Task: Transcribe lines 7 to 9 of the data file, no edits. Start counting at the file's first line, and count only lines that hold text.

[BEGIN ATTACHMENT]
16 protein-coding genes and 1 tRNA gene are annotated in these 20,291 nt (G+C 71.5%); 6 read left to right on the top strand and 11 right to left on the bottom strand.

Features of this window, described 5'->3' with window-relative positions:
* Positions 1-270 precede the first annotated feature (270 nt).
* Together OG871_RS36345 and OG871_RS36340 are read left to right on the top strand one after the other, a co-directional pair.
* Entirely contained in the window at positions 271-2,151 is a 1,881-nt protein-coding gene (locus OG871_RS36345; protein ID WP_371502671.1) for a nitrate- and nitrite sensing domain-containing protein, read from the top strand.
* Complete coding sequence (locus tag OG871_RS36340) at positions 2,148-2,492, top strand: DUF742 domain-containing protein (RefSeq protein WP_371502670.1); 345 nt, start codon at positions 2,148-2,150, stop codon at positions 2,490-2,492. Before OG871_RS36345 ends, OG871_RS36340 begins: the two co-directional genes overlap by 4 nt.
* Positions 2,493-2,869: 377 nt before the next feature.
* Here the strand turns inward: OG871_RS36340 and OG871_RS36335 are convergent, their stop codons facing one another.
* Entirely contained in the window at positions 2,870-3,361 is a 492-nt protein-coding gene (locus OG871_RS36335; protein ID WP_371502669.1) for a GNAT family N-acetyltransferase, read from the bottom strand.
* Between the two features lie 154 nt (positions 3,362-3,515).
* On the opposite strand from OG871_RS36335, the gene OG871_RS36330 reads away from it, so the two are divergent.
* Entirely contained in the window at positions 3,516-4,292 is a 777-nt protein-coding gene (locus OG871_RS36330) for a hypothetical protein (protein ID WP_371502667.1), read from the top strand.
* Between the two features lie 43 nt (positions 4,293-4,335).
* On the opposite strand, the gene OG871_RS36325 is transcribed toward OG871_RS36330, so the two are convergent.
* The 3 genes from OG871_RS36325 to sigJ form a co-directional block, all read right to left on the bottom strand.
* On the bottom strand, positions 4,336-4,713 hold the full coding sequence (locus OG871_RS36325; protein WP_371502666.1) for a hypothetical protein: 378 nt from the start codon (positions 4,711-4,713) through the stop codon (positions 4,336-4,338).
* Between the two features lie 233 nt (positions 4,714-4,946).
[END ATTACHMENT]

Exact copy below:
* Positions 2,493-2,869: 377 nt before the next feature.
* Here the strand turns inward: OG871_RS36340 and OG871_RS36335 are convergent, their stop codons facing one another.
* Entirely contained in the window at positions 2,870-3,361 is a 492-nt protein-coding gene (locus OG871_RS36335; protein ID WP_371502669.1) for a GNAT family N-acetyltransferase, read from the bottom strand.